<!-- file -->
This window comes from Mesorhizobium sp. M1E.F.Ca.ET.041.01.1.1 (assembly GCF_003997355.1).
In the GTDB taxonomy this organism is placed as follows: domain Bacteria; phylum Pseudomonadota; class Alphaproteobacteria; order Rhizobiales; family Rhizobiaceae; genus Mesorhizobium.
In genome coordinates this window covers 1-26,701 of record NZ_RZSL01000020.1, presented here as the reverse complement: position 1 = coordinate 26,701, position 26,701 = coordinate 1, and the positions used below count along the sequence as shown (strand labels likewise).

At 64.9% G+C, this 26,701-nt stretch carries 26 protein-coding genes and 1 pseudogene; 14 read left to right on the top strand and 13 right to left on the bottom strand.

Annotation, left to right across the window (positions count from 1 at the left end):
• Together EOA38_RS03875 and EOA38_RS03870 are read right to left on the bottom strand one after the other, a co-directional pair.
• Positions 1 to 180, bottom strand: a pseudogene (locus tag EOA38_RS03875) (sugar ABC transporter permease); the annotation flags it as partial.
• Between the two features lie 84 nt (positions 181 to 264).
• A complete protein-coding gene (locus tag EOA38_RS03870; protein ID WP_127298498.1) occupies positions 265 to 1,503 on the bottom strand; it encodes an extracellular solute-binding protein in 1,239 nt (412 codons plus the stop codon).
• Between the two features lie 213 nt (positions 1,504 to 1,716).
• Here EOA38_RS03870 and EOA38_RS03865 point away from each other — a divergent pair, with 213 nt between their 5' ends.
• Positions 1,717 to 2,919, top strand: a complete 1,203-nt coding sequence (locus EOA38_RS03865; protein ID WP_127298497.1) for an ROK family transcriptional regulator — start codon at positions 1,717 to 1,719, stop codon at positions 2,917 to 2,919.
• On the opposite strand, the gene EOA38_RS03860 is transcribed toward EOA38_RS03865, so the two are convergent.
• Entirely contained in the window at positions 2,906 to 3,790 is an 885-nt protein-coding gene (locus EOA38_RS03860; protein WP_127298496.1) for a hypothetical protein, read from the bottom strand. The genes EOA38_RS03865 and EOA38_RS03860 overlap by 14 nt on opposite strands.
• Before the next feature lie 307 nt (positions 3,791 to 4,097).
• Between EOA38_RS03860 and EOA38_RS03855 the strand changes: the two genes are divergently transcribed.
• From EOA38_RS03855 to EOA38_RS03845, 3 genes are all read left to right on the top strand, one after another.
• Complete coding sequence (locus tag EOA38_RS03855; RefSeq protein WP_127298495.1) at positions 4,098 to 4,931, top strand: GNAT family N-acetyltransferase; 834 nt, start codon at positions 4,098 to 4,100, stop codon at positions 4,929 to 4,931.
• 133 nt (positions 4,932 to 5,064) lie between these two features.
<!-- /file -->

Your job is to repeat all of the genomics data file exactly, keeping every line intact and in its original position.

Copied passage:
This window comes from Mesorhizobium sp. M1E.F.Ca.ET.041.01.1.1 (assembly GCF_003997355.1).
In the GTDB taxonomy this organism is placed as follows: domain Bacteria; phylum Pseudomonadota; class Alphaproteobacteria; order Rhizobiales; family Rhizobiaceae; genus Mesorhizobium.
In genome coordinates this window covers 1-26,701 of record NZ_RZSL01000020.1, presented here as the reverse complement: position 1 = coordinate 26,701, position 26,701 = coordinate 1, and the positions used below count along the sequence as shown (strand labels likewise).

At 64.9% G+C, this 26,701-nt stretch carries 26 protein-coding genes and 1 pseudogene; 14 read left to right on the top strand and 13 right to left on the bottom strand.

Annotation, left to right across the window (positions count from 1 at the left end):
• Together EOA38_RS03875 and EOA38_RS03870 are read right to left on the bottom strand one after the other, a co-directional pair.
• Positions 1 to 180, bottom strand: a pseudogene (locus tag EOA38_RS03875) (sugar ABC transporter permease); the annotation flags it as partial.
• Between the two features lie 84 nt (positions 181 to 264).
• A complete protein-coding gene (locus tag EOA38_RS03870; protein ID WP_127298498.1) occupies positions 265 to 1,503 on the bottom strand; it encodes an extracellular solute-binding protein in 1,239 nt (412 codons plus the stop codon).
• Between the two features lie 213 nt (positions 1,504 to 1,716).
• Here EOA38_RS03870 and EOA38_RS03865 point away from each other — a divergent pair, with 213 nt between their 5' ends.
• Positions 1,717 to 2,919, top strand: a complete 1,203-nt coding sequence (locus EOA38_RS03865; protein ID WP_127298497.1) for an ROK family transcriptional regulator — start codon at positions 1,717 to 1,719, stop codon at positions 2,917 to 2,919.
• On the opposite strand, the gene EOA38_RS03860 is transcribed toward EOA38_RS03865, so the two are convergent.
• Entirely contained in the window at positions 2,906 to 3,790 is an 885-nt protein-coding gene (locus EOA38_RS03860; protein WP_127298496.1) for a hypothetical protein, read from the bottom strand. The genes EOA38_RS03865 and EOA38_RS03860 overlap by 14 nt on opposite strands.
• Before the next feature lie 307 nt (positions 3,791 to 4,097).
• Between EOA38_RS03860 and EOA38_RS03855 the strand changes: the two genes are divergently transcribed.
• From EOA38_RS03855 to EOA38_RS03845, 3 genes are all read left to right on the top strand, one after another.
• Complete coding sequence (locus tag EOA38_RS03855; RefSeq protein WP_127298495.1) at positions 4,098 to 4,931, top strand: GNAT family N-acetyltransferase; 834 nt, start codon at positions 4,098 to 4,100, stop codon at positions 4,929 to 4,931.
• 133 nt (positions 4,932 to 5,064) lie between these two features.